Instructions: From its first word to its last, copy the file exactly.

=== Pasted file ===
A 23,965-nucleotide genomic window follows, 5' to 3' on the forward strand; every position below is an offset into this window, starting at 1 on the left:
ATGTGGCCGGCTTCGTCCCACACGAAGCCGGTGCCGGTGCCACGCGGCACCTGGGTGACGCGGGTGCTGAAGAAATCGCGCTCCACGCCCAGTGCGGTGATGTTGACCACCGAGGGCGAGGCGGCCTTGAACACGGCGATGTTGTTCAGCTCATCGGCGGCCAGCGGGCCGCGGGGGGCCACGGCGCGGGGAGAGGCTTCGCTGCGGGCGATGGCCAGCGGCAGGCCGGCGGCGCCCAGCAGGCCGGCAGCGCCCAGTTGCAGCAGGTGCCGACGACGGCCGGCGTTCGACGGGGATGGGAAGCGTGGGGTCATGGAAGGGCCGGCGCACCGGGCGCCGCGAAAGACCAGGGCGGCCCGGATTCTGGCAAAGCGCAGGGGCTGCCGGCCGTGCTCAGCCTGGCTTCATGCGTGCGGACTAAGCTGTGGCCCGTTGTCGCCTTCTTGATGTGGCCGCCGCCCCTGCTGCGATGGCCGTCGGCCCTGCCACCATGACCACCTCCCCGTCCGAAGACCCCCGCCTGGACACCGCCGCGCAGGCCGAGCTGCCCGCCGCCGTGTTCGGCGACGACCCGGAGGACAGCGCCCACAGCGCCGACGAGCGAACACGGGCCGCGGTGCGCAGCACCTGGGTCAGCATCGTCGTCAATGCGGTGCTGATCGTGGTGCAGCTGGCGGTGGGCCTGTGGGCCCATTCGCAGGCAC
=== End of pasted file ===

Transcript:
A 23,965-nucleotide genomic window follows, 5' to 3' on the forward strand; every position below is an offset into this window, starting at 1 on the left:
ATGTGGCCGGCTTCGTCCCACACGAAGCCGGTGCCGGTGCCACGCGGCACCTGGGTGACGCGGGTGCTGAAGAAATCGCGCTCCACGCCCAGTGCGGTGATGTTGACCACCGAGGGCGAGGCGGCCTTGAACACGGCGATGTTGTTCAGCTCATCGGCGGCCAGCGGGCCGCGGGGGGCCACGGCGCGGGGAGAGGCTTCGCTGCGGGCGATGGCCAGCGGCAGGCCGGCGGCGCCCAGCAGGCCGGCAGCGCCCAGTTGCAGCAGGTGCCGACGACGGCCGGCGTTCGACGGGGATGGGAAGCGTGGGGTCATGGAAGGGCCGGCGCACCGGGCGCCGCGAAAGACCAGGGCGGCCCGGATTCTGGCAAAGCGCAGGGGCTGCCGGCCGTGCTCAGCCTGGCTTCATGCGTGCGGACTAAGCTGTGGCCCGTTGTCGCCTTCTTGATGTGGCCGCCGCCCCTGCTGCGATGGCCGTCGGCCCTGCCACCATGACCACCTCCCCGTCCGAAGACCCCCGCCTGGACACCGCCGCGCAGGCCGAGCTGCCCGCCGCCGTGTTCGGCGACGACCCGGAGGACAGCGCCCACAGCGCCGACGAGCGAACACGGGCCGCGGTGCGCAGCACCTGGGTCAGCATCGTCGTCAATGCGGTGCTGATCGTGGTGCAGCTGGCGGTGGGCCTGTGGGCCCATTCGCAGGCAC